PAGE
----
Prior to the common public usage of the internet, which only began around say 1992-3, there was no actual Vampyre COMMUNITY. There were groups in the shadows, secretive, isolated and viewing each other with suspicion or mistrust, but that appears to be the extent of it. A few scattered isolated groups do not a ‘community’ make. The creation of the internet allowed Vampyres to find each other, to network, to learn, refine, and grow – pretty much as we are still doing today.

Returning to the original starting-point of this part of the discussion, and when looking at different recent statements objectively, I notice the VC’s origins appear to be viewed as having started out as ‘sanguine’, with psi vamps joining the party later, followed by the ‘hybrid’ contingent even later still. But is this really the case? Or is this just the way some particularly vocal sanguines see it?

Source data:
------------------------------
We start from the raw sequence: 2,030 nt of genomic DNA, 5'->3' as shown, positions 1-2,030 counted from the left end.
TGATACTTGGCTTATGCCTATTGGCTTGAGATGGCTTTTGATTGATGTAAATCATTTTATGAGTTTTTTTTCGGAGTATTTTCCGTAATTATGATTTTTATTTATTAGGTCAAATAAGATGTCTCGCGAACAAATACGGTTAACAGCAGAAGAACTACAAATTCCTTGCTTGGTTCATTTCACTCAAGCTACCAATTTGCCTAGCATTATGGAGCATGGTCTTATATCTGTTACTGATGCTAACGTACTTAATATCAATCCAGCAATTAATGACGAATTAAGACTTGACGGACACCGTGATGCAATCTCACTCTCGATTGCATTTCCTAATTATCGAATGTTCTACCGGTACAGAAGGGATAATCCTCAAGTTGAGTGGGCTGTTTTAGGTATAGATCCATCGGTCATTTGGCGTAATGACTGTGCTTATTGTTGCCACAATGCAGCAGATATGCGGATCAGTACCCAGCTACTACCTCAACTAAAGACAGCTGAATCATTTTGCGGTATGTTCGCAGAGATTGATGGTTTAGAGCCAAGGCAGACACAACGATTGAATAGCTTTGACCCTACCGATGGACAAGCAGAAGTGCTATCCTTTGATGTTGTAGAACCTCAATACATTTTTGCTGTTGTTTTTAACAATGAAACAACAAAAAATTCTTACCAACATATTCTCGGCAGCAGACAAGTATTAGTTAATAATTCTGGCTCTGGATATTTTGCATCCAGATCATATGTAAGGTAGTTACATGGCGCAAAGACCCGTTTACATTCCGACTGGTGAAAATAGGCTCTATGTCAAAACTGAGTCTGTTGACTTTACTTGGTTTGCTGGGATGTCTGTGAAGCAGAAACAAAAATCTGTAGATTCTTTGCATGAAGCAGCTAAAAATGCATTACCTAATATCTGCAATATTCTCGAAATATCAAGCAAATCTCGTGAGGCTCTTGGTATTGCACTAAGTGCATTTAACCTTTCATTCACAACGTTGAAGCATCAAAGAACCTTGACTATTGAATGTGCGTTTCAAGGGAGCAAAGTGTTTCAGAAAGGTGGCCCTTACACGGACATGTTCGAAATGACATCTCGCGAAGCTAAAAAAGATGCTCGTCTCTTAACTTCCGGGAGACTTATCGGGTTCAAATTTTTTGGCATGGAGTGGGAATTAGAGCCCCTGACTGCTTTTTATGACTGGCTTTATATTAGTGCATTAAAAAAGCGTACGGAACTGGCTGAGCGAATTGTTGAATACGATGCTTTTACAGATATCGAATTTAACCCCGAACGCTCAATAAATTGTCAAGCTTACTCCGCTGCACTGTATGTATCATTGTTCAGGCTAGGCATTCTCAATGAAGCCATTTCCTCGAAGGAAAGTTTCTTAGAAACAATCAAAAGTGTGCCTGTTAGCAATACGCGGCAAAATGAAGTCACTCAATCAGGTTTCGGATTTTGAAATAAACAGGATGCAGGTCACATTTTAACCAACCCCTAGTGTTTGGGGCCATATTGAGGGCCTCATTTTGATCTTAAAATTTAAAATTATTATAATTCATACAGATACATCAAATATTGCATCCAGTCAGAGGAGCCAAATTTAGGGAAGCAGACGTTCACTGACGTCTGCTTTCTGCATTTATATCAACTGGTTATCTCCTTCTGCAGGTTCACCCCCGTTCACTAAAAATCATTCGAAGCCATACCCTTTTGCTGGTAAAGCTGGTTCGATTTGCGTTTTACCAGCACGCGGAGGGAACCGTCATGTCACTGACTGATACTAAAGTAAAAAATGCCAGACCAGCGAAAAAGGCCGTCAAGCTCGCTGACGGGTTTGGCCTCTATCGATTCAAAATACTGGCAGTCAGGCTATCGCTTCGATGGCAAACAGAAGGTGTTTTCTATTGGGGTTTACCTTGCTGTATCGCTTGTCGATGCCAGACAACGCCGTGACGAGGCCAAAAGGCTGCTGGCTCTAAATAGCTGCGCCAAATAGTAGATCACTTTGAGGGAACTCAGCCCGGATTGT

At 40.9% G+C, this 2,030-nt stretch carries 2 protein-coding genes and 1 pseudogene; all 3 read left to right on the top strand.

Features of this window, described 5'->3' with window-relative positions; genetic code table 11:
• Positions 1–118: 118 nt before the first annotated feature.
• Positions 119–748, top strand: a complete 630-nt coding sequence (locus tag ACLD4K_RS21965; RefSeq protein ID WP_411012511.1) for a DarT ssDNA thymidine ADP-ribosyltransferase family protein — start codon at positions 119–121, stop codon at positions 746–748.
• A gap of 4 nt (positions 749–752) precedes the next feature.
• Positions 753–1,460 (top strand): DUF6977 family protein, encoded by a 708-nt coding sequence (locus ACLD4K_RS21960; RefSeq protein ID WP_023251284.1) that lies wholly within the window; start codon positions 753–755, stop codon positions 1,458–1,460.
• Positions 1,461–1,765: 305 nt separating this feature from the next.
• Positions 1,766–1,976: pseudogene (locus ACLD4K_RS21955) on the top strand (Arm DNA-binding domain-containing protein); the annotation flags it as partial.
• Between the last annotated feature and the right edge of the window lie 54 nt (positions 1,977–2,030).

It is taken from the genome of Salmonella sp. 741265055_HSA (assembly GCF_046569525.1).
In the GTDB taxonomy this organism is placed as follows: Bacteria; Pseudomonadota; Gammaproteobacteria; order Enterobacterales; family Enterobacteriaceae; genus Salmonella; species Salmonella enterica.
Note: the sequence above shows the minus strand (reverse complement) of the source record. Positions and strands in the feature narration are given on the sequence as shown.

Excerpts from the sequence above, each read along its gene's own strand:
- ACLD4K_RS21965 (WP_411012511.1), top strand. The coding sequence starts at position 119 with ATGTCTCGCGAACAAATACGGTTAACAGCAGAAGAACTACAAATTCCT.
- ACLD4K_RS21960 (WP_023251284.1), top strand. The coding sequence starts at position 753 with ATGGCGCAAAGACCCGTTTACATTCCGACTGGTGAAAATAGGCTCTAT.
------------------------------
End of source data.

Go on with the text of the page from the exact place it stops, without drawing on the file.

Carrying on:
I feel I’ve already shown that both feeding methods appear to have had demonstrable presence predating the onset of the OVC at the very least, by 60 years. Of course, most of us will insist that there have always been psi and sang Vampyres – but for the purposes of this discussion, 60 years prior to the advent of the OVC is sufficient, since it answers the question of both real vampyric archetypes having existed prior to 1990.

It’s time at this point to insert another question: Did Psi’s and Sangs not have their own communities or groups before the OVC came into being?

Michelle Belanger, one of the world’s premier celebrities in the paranormal research community – and a psychic vampire of note, is the founder of House Kheperu and the spiritual path known as Path of the Kherete, a path followed by many Vampyres to this day.